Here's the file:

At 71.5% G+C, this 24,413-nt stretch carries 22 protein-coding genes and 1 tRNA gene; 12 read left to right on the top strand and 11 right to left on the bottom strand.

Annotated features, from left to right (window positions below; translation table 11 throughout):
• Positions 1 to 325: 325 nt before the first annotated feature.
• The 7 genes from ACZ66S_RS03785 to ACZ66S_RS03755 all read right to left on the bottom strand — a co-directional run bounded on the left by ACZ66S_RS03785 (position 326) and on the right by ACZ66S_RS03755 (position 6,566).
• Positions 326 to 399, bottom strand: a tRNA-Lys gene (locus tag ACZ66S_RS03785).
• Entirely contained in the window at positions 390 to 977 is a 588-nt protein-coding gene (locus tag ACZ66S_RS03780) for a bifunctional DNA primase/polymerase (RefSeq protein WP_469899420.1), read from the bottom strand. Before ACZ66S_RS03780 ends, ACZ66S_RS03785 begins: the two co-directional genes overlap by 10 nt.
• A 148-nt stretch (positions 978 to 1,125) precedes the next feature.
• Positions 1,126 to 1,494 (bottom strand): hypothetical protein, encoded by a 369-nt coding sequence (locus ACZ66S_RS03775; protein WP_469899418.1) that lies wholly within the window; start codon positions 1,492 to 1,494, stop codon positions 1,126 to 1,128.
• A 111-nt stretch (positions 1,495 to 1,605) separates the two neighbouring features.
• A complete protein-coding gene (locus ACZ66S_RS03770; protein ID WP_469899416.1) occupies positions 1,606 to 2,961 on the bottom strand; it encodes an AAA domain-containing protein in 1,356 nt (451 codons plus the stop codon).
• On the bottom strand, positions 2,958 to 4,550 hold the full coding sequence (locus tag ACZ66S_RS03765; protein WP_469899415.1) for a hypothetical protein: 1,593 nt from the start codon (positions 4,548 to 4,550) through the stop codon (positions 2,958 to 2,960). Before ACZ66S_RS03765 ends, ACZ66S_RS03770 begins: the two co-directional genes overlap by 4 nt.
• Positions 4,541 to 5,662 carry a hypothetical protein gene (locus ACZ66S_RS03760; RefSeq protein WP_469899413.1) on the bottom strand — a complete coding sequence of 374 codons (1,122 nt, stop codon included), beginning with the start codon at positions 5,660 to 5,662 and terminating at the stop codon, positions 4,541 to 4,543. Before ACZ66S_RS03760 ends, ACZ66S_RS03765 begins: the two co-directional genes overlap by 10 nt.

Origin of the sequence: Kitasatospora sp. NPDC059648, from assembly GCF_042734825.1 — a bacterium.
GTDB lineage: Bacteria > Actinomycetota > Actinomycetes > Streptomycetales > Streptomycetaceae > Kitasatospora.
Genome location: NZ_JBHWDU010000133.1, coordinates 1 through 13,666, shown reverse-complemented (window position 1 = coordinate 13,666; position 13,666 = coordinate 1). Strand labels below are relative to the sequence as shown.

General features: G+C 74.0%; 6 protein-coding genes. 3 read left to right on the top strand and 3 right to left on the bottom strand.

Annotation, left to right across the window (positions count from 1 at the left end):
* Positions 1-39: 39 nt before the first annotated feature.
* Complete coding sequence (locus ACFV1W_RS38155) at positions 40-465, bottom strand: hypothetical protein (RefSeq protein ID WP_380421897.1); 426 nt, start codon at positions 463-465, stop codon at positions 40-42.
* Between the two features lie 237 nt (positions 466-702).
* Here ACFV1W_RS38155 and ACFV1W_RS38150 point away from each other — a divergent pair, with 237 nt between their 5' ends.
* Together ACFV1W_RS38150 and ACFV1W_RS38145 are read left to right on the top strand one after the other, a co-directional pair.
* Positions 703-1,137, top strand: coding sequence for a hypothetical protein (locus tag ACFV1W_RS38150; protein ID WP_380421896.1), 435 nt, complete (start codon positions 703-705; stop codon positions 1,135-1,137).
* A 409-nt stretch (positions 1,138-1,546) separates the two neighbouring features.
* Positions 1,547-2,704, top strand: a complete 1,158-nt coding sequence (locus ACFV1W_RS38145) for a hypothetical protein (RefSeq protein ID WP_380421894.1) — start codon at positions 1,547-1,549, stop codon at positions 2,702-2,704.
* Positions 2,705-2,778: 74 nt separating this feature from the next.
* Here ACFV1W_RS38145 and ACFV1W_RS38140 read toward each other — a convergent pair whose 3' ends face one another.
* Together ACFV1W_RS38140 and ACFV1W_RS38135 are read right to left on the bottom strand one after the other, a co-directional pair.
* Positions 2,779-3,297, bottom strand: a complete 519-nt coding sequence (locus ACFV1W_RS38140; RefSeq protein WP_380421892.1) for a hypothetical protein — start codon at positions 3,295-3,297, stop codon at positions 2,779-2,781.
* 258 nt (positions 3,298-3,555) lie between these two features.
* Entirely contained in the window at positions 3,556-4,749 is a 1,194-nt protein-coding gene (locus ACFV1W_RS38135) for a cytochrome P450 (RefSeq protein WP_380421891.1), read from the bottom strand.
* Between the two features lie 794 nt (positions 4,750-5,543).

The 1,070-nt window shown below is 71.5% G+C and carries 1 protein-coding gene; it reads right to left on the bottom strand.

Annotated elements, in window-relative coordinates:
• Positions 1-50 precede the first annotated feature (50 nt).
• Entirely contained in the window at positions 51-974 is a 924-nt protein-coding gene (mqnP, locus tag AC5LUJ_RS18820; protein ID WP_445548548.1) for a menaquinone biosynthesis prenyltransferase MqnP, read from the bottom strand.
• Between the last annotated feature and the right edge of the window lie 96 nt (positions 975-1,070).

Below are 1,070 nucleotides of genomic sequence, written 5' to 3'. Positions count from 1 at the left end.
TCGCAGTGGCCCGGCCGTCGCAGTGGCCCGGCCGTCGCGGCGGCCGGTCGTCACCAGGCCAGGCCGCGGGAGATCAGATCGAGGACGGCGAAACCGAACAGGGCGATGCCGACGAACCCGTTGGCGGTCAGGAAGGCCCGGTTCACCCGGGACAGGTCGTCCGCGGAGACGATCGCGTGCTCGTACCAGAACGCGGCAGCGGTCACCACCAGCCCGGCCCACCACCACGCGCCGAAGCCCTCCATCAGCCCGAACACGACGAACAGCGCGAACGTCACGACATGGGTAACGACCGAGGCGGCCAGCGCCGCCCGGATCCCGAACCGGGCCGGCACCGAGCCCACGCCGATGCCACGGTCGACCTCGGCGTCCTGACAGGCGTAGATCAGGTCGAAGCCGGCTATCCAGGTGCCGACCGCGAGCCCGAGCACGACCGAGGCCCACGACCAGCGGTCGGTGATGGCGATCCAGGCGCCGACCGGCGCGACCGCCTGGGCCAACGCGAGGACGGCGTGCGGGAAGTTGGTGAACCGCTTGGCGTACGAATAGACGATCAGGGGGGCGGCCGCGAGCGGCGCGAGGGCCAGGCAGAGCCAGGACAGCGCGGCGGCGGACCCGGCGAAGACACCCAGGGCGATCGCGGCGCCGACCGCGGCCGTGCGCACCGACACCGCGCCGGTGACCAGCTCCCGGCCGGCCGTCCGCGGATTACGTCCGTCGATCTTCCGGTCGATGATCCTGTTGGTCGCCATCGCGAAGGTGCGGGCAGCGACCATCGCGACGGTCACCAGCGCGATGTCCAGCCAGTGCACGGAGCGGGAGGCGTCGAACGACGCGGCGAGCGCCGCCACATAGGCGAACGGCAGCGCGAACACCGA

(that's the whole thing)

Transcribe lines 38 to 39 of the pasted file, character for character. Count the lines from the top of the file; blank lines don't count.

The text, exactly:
Below are 1,070 nucleotides of genomic sequence, written 5' to 3'. Positions count from 1 at the left end.
TCGCAGTGGCCCGGCCGTCGCAGTGGCCCGGCCGTCGCGGCGGCCGGTCGTCACCAGGCCAGGCCGCGGGAGATCAGATCGAGGACGGCGAAACCGAACAGGGCGATGCCGACGAACCCGTTGGCGGTCAGGAAGGCCCGGTTCACCCGGGACAGGTCGTCCGCGGAGACGATCGCGTGCTCGTACCAGAACGCGGCAGCGGTCACCACCAGCCCGGCCCACCACCACGCGCCGAAGCCCTCCATCAGCCCGAACACGACGAACAGCGCGAACGTCACGACATGGGTAACGACCGAGGCGGCCAGCGCCGCCCGGATCCCGAACCGGGCCGGCACCGAGCCCACGCCGATGCCACGGTCGACCTCGGCGTCCTGACAGGCGTAGATCAGGTCGAAGCCGGCTATCCAGGTGCCGACCGCGAGCCCGAGCACGACCGAGGCCCACGACCAGCGGTCGGTGATGGCGATCCAGGCGCCGACCGGCGCGACCGCCTGGGCCAACGCGAGGACGGCGTGCGGGAAGTTGGTGAACCGCTTGGCGTACGAATAGACGATCAGGGGGGCGGCCGCGAGCGGCGCGAGGGCCAGGCAGAGCCAGGACAGCGCGGCGGCGGACCCGGCGAAGACACCCAGGGCGATCGCGGCGCCGACCGCGGCCGTGCGCACCGACACCGCGCCGGTGACCAGCTCCCGGCCGGCCGTCCGCGGATTACGTCCGTCGATCTTCCGGTCGATGATCCTGTTGGTCGCCATCGCGAAGGTGCGGGCAGCGACCATCGCGACGGTCACCAGCGCGATGTCCAGCCAGTGCACGGAGCGGGAGGCGTCGAACGACGCGGCGAGCGCCGCCACATAGGCGAACGGCAGCGCGAACACCGA